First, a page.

“You can’t expect to win every event.  You did great for your first show with us.”

Gizmo’s face brightened.  “Does that mean I can ride again next weekend?”

“Yes, I already have you signed up for three events.”

Gizmo felt better, knowing he hadn’t blown his dream job after only one day.

Gizmo collected his red second place ribbon a while later.

As the arena was emptying out, and the crew was starting to clean up, Gizmo found Mr. Buck.  “Thanks for letting me ride today.  I learned a lot and will be ready to go again next weekend.”

“Great, see you for practice on Monday.”

“Bye,” Gizmo called as he hurried out the arena door to find his siblings.

“Good job, Gizmo,” they all cheered at once.

All the way home, Gizmo told his three siblings about his day.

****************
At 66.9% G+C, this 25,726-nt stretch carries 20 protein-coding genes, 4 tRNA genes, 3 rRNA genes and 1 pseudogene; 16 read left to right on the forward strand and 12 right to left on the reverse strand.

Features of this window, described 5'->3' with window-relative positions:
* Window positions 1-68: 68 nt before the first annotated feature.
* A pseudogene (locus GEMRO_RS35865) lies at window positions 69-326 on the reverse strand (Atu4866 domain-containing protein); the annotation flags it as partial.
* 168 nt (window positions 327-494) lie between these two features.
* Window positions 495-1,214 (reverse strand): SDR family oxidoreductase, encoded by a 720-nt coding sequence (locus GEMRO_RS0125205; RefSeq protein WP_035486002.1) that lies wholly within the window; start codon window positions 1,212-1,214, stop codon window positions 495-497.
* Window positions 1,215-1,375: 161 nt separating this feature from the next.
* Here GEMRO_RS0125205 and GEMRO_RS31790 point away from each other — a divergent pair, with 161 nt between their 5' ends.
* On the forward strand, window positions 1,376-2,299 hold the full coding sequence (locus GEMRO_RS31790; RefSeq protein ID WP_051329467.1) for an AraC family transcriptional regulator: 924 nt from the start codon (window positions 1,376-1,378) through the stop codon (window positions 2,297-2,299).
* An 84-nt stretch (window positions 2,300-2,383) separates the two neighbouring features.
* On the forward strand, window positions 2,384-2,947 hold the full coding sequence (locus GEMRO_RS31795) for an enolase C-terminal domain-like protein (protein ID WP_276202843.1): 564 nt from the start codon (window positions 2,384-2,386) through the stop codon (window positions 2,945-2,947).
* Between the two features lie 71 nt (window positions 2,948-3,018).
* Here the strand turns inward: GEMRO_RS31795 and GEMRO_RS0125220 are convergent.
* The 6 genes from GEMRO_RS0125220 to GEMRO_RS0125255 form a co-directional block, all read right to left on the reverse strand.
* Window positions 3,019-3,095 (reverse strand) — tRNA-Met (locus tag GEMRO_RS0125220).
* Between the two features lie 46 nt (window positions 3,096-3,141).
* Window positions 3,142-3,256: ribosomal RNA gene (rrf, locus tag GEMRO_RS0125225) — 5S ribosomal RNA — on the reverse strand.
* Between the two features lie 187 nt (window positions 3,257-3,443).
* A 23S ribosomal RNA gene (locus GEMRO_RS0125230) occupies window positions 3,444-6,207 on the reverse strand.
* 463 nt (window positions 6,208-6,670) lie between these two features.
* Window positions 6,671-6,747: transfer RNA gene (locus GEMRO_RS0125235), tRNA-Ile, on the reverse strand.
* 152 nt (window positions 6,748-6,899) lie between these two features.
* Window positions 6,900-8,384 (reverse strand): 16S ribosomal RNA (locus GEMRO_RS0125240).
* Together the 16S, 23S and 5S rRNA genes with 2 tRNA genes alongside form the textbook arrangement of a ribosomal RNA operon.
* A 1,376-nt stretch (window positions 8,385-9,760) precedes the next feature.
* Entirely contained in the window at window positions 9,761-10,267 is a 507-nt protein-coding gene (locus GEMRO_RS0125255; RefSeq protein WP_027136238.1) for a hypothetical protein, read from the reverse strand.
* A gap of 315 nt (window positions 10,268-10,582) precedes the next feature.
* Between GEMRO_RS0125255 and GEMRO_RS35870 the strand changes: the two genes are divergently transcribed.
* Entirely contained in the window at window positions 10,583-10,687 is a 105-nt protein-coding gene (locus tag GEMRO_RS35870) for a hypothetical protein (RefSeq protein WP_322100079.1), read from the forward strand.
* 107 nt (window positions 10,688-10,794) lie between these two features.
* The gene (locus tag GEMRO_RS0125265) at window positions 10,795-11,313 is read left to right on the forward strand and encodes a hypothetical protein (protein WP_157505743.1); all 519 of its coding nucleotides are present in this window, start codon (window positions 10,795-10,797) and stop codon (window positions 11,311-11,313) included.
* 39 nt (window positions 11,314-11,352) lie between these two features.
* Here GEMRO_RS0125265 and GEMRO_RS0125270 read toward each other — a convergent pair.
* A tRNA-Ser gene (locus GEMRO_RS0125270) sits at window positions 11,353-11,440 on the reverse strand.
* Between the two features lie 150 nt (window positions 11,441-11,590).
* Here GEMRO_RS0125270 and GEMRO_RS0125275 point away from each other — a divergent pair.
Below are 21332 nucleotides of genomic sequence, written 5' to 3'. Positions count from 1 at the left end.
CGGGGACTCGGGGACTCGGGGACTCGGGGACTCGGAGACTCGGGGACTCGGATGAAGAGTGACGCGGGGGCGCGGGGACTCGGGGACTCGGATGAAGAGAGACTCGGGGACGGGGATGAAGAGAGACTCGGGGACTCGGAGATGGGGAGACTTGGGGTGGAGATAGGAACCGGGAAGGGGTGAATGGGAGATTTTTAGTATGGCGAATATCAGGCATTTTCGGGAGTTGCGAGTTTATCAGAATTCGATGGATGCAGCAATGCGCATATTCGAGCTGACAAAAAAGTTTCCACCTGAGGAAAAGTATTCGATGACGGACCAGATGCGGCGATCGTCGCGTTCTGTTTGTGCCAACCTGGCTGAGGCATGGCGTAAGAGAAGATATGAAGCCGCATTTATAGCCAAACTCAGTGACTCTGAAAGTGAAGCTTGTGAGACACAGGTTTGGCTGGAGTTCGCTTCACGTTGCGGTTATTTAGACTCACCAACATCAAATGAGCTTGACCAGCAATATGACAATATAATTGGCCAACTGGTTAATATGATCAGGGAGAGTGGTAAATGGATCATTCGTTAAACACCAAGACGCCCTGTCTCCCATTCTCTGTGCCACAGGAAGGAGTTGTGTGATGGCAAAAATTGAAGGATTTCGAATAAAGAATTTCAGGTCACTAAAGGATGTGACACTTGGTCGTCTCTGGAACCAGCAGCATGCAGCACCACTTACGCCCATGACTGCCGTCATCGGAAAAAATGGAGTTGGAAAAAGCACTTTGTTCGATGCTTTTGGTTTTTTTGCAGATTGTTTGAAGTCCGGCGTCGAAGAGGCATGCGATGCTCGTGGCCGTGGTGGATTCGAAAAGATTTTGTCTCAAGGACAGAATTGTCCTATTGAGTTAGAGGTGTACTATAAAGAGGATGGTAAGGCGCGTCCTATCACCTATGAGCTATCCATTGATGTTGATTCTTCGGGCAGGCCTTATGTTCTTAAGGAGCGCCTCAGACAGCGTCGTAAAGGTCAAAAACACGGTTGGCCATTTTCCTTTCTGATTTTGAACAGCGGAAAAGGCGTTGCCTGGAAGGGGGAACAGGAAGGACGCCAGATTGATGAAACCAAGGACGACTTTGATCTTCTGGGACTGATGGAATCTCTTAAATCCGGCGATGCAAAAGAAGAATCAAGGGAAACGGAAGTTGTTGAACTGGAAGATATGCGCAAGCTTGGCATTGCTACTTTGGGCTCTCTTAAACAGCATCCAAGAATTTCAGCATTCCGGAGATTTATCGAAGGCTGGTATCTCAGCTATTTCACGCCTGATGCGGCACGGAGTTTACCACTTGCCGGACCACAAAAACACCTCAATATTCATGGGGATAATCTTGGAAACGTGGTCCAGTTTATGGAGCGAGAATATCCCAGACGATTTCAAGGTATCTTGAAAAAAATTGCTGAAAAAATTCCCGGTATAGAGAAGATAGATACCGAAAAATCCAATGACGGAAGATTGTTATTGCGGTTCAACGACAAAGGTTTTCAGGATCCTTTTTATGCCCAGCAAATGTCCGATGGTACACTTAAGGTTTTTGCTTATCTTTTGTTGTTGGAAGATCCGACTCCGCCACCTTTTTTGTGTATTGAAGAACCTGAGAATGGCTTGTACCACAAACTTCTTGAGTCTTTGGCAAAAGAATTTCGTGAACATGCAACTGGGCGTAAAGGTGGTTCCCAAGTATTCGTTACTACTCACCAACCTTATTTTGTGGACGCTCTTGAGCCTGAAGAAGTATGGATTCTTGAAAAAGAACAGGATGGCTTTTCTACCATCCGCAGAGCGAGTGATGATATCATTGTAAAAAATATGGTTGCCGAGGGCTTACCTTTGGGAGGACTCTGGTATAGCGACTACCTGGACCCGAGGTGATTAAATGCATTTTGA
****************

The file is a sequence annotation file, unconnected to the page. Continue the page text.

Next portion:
The end.

5 Things Pets can Teach Children

Many children start asking for a pet at a very early age.  Parents play an important role in teaching children the correct way to interact and care for pets.  If introduced to the care of a pet in the proper way, pets can teach children a number of valuable skills.  Today, I’m going to cover the top five skills: responsibility, patience, trust/respect, compassion, and self-esteem.

Responsibility:  Parents can use a pet to teach children of any age responsibility.  Pets require daily feeding, exercise, attention, and cleaning up after.  Depending on the pet, they may also require regular brushing.  No matter the age of the child, they can learn responsibility from the pet.  Younger children can learn through one task such as feeding or playtime. Older children can learn how to care for a pet by performing multiple tasks daily.   The tasks that are required to care for a pet are a small price to pay for such a loyal companion.

Patience:  It takes patience to bond with a new pet. While the family is getting used to having a pet in the house; the new pet is becoming comfortable with its new surroundings.  At this pivotal point in the new relationship, it is important that a child is taught the correct way to interact with the pet.  A child will learn patience while the new pet becomes comfortable with the family.